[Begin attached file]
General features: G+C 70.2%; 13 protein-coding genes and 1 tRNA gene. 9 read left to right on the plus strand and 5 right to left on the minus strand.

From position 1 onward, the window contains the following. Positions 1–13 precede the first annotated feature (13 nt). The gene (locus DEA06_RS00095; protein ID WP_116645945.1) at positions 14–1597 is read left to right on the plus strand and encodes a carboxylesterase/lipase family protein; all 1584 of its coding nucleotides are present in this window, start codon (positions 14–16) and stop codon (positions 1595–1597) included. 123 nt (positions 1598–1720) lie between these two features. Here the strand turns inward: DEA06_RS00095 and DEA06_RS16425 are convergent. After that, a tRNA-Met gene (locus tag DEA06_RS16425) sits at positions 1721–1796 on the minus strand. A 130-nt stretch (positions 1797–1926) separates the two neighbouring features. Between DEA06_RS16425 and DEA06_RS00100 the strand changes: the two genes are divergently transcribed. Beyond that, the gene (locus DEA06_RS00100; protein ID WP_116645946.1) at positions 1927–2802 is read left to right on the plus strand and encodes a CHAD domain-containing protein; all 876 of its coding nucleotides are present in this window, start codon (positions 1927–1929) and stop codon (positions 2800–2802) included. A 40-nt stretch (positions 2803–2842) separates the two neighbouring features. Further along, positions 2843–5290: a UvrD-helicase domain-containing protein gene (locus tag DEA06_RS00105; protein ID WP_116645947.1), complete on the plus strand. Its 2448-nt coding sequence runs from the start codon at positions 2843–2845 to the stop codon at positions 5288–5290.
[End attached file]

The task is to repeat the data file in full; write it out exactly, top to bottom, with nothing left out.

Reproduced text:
General features: G+C 70.2%; 13 protein-coding genes and 1 tRNA gene. 9 read left to right on the plus strand and 5 right to left on the minus strand.

From position 1 onward, the window contains the following. Positions 1–13 precede the first annotated feature (13 nt). The gene (locus DEA06_RS00095; protein ID WP_116645945.1) at positions 14–1597 is read left to right on the plus strand and encodes a carboxylesterase/lipase family protein; all 1584 of its coding nucleotides are present in this window, start codon (positions 14–16) and stop codon (positions 1595–1597) included. 123 nt (positions 1598–1720) lie between these two features. Here the strand turns inward: DEA06_RS00095 and DEA06_RS16425 are convergent. After that, a tRNA-Met gene (locus tag DEA06_RS16425) sits at positions 1721–1796 on the minus strand. A 130-nt stretch (positions 1797–1926) separates the two neighbouring features. Between DEA06_RS16425 and DEA06_RS00100 the strand changes: the two genes are divergently transcribed. Beyond that, the gene (locus DEA06_RS00100; protein ID WP_116645946.1) at positions 1927–2802 is read left to right on the plus strand and encodes a CHAD domain-containing protein; all 876 of its coding nucleotides are present in this window, start codon (positions 1927–1929) and stop codon (positions 2800–2802) included. A 40-nt stretch (positions 2803–2842) separates the two neighbouring features. Further along, positions 2843–5290: a UvrD-helicase domain-containing protein gene (locus tag DEA06_RS00105; protein ID WP_116645947.1), complete on the plus strand. Its 2448-nt coding sequence runs from the start codon at positions 2843–2845 to the stop codon at positions 5288–5290.